The Queen’s property managers will this week set out terms for the world’s biggest offshore wind auction in a decade, writes The Guardian.
Industry experts expect the complex bidding process to raise record sums, which could increase energy bills and hand a windfall to the crown – potentially generating hundreds of millions for the Queen, as the Crown Estate, which manages the monarch’s property portfolio, holds exclusive rights to lease the seabed around the British Isles for wind and wave power. Its profits go to the Treasury, which then sends 25% back to the royal household in the form of the sovereign grant.
Criticised as a cash grab by some energy companies, the auction has already prompted calls for a review of whether the Queen should have the right to claim any revenues from offshore wind.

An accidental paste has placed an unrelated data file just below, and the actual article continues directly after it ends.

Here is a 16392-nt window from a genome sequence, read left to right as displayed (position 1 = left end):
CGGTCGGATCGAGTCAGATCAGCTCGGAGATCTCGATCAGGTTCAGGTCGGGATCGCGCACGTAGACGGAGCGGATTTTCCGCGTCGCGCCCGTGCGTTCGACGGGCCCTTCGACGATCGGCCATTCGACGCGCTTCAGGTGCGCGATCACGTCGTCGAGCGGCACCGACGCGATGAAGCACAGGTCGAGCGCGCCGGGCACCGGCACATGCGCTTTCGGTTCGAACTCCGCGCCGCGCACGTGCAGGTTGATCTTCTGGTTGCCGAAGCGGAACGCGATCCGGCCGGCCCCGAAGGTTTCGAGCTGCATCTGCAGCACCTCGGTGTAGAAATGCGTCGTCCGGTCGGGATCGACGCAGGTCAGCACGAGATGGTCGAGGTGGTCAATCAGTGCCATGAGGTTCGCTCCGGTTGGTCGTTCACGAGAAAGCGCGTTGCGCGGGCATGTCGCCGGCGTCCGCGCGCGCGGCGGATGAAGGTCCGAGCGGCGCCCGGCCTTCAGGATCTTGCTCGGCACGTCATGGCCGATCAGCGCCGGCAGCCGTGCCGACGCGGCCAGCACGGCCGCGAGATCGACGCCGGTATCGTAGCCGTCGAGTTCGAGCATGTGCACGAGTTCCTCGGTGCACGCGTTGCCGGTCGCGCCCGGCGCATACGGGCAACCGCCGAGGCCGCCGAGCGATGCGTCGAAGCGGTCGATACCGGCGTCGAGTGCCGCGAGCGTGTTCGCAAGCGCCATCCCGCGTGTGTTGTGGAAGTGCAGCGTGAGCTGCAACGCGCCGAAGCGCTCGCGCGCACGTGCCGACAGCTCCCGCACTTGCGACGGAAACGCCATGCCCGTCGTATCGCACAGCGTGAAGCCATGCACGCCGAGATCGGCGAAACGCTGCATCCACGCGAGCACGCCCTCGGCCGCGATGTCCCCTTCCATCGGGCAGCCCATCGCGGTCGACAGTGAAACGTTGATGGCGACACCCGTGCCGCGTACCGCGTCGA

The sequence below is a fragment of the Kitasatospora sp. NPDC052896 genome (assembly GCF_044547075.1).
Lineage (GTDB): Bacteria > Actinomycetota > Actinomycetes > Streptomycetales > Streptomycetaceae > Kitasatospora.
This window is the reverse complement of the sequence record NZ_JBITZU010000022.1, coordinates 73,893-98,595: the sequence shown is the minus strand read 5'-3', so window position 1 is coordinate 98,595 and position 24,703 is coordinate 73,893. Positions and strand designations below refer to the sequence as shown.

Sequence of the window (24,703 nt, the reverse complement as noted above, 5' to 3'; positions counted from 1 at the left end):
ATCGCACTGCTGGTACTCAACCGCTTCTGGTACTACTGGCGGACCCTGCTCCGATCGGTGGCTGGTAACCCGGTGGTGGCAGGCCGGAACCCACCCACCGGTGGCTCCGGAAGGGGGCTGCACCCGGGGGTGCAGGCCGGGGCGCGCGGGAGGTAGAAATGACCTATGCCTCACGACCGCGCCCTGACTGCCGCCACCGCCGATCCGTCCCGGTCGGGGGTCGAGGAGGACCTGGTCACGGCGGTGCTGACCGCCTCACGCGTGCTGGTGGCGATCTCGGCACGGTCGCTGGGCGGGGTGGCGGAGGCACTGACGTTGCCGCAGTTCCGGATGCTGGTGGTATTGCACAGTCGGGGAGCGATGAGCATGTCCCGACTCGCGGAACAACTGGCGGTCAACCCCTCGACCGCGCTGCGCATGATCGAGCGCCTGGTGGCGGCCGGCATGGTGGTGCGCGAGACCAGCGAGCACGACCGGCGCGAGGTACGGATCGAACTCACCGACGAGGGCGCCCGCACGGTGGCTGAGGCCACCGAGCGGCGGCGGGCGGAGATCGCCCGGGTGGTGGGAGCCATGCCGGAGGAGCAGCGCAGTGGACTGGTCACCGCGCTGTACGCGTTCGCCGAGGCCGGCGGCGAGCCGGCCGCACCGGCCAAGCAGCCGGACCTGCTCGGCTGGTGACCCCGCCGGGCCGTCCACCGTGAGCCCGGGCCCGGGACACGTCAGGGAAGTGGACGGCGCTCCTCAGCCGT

“If this source of value is going to increase fourfold, let’s make sure that value stays with the public rather than being spent on redoing the royal palace,” said Molly Scott Cato, the finance spokesperson for the Green party.
The sovereign grant was increased two years ago, from its previous level of 15%, in order to pay for extensive renovations at Buckingham Palace. It is to stay at 25% for a 10-year period, meaning the royal household should benefit directly from the money raised from the new leases.